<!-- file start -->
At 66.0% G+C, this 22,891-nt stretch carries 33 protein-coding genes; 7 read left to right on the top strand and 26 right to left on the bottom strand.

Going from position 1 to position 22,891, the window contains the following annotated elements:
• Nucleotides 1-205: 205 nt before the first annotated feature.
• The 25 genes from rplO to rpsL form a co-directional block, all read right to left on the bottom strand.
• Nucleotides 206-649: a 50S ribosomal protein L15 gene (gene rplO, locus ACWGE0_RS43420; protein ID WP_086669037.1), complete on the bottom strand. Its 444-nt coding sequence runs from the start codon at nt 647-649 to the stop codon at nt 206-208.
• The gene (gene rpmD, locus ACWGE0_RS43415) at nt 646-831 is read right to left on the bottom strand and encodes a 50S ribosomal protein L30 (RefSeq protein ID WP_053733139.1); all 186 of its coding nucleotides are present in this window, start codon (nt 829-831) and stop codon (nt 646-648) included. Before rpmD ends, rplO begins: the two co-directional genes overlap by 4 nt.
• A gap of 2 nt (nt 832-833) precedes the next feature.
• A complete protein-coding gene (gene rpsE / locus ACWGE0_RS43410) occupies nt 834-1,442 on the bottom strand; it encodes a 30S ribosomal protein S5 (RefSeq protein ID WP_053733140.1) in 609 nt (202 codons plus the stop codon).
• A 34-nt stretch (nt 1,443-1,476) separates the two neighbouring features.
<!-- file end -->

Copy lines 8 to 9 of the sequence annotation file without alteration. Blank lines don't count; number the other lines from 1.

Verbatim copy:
• A complete protein-coding gene (gene rpsE / locus ACWGE0_RS43410) occupies nt 834-1,442 on the bottom strand; it encodes a 30S ribosomal protein S5 (RefSeq protein ID WP_053733140.1) in 609 nt (202 codons plus the stop codon).
• A 34-nt stretch (nt 1,443-1,476) separates the two neighbouring features.